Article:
At the time of director Lino Brocka's death in May, 1991, "Sa Kabila Ng Lahat," one of his last three movies, was drawing capacity crowds to various Metro Manila theaters. (The two other movies, "Kislap Sa Dilim" and "Makiusap Ka Sa Diyos," was to be shown posthumously several weeks later.) By some ironic twist of fate, the tragic real-life incident, played up relentlessly in national media, boosted the box-office suc¬cess of the movie.
The picture itself acknowledges the utmost importance mass media plays in the peopled everyday lives, especially how they are affected by the problems and gangland type of violence that plague the city.
The story concerns the activities in broadcast journalism and the private liaisons of a popular, beautiful and pragmatic, award-winning TV newscaster and producer of public affairs shows, Maia Robles (Dina Bonnevie), whose career is guided by Mephistophelean pacts.Read more
Christopher de Leon and Vilma San¬tos, the box-office love team of more than a dozen dramas, including "Pakawalan Mo Ako," "Paano Ba ang Mangarap," "Relasyon," "Broken Marriage" and "Imortal" are reunited in this Laurice Guillen drama written by Olive M. Lamasan.
They portray a married couple who try to make their marriage work despite the fact that both of them are career-oriented and that there are tensions created by the pres¬ence of their first-born child, Mike Jr., who turns out to he autistic.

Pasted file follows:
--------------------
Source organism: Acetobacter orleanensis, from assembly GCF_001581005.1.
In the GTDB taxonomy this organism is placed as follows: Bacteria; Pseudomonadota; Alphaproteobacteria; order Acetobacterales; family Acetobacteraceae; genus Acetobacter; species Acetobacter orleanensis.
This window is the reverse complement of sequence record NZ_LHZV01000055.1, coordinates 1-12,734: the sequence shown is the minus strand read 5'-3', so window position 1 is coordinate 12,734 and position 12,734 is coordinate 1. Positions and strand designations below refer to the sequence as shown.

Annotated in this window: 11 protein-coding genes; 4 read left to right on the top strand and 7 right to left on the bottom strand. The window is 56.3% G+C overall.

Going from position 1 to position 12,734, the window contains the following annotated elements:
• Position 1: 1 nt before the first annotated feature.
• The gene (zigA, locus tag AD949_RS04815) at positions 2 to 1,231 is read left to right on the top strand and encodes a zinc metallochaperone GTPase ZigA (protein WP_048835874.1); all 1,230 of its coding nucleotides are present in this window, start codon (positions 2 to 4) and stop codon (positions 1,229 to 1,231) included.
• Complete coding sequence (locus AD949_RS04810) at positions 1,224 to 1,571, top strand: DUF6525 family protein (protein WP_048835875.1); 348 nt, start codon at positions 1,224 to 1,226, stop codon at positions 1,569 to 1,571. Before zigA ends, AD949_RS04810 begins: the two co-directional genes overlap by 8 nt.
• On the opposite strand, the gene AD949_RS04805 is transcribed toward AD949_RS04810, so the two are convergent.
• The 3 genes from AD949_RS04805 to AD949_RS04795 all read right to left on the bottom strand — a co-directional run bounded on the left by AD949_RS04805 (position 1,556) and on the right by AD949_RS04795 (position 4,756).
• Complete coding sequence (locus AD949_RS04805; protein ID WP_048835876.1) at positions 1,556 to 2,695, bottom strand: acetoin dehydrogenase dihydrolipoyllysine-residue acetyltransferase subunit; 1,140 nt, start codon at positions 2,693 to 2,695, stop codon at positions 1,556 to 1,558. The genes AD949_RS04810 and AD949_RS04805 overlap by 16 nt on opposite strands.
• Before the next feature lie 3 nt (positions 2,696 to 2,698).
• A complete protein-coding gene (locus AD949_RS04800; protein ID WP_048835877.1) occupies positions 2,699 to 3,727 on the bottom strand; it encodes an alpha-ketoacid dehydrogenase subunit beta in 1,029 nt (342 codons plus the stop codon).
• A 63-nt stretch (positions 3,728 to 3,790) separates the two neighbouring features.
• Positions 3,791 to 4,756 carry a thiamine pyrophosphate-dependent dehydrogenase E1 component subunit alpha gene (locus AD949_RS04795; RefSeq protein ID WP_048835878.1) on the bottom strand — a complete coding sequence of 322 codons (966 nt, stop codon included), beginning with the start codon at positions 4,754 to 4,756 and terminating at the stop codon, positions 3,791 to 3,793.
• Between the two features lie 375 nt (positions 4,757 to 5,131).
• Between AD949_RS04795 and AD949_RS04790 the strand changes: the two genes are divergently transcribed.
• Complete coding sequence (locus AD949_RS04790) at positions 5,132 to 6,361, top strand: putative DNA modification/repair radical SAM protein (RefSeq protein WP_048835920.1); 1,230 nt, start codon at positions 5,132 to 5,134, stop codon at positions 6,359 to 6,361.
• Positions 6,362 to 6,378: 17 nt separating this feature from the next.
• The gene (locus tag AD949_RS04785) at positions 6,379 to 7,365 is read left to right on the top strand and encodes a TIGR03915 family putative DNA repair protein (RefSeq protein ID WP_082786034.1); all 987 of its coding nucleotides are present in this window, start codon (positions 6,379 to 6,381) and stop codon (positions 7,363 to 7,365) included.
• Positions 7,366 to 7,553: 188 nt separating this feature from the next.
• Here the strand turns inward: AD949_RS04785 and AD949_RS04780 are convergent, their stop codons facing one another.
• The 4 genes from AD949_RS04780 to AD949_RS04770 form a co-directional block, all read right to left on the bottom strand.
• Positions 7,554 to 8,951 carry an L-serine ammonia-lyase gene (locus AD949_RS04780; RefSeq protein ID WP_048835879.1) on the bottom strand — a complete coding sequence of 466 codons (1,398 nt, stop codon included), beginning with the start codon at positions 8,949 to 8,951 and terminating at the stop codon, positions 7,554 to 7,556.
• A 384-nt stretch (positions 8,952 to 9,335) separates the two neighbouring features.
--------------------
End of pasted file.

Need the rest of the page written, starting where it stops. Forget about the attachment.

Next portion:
At first, their marriage is close to being one made in heaven. Mike Esquivel (Christopher) is a successful lawyer, while Celina (Vilma) is a popular talkshow hostess. Celina gives up her career to devote fall time as mother to Junjun, the autistic child, played well by both Bennett Ignacio (when Junjun is three years old) and Terence Baylon (when the boy is seven years old).
The husband, however, is totally unsympathetic and even considers the child a disgrace.
With the wife spending practically all her waking hours to attend to her "special" child, the marriage expectedly begins to crumble.Read more
After two long years — a period that saw a severe drought of quality films in Philippine movies — we now have "Hihintayin Kita sa Langit." Although it took a while for this type of movie to come by, it has certainly been worth the wait.
The script by Raquel Villavicencio was derived from "Wuthering Heights" (specifically the Laurence Olivier film version).
Carmina (Dawn Zulueta) and adopted kid (Richard Gomez) form an alliance against her nasty natural brother Milo (Michael De Mesa), the unfavored son of the brood's father, Joaquin (Jose Mari Avellana). When Joaquin dies, Milo takes over the household and reduces Gabriel to a mere servant. Although Carmina and Gabriel are very much in love, Carmina finds it beneath her stature to marry a stable boy like Gabriel. Blinded by the vast wealth of Alan (Eric Quizon), she dumps Gabriel to marry the rich boy. After a few years, Gabriel returns — now a rich man who has acquired wealth through dubious means.Read more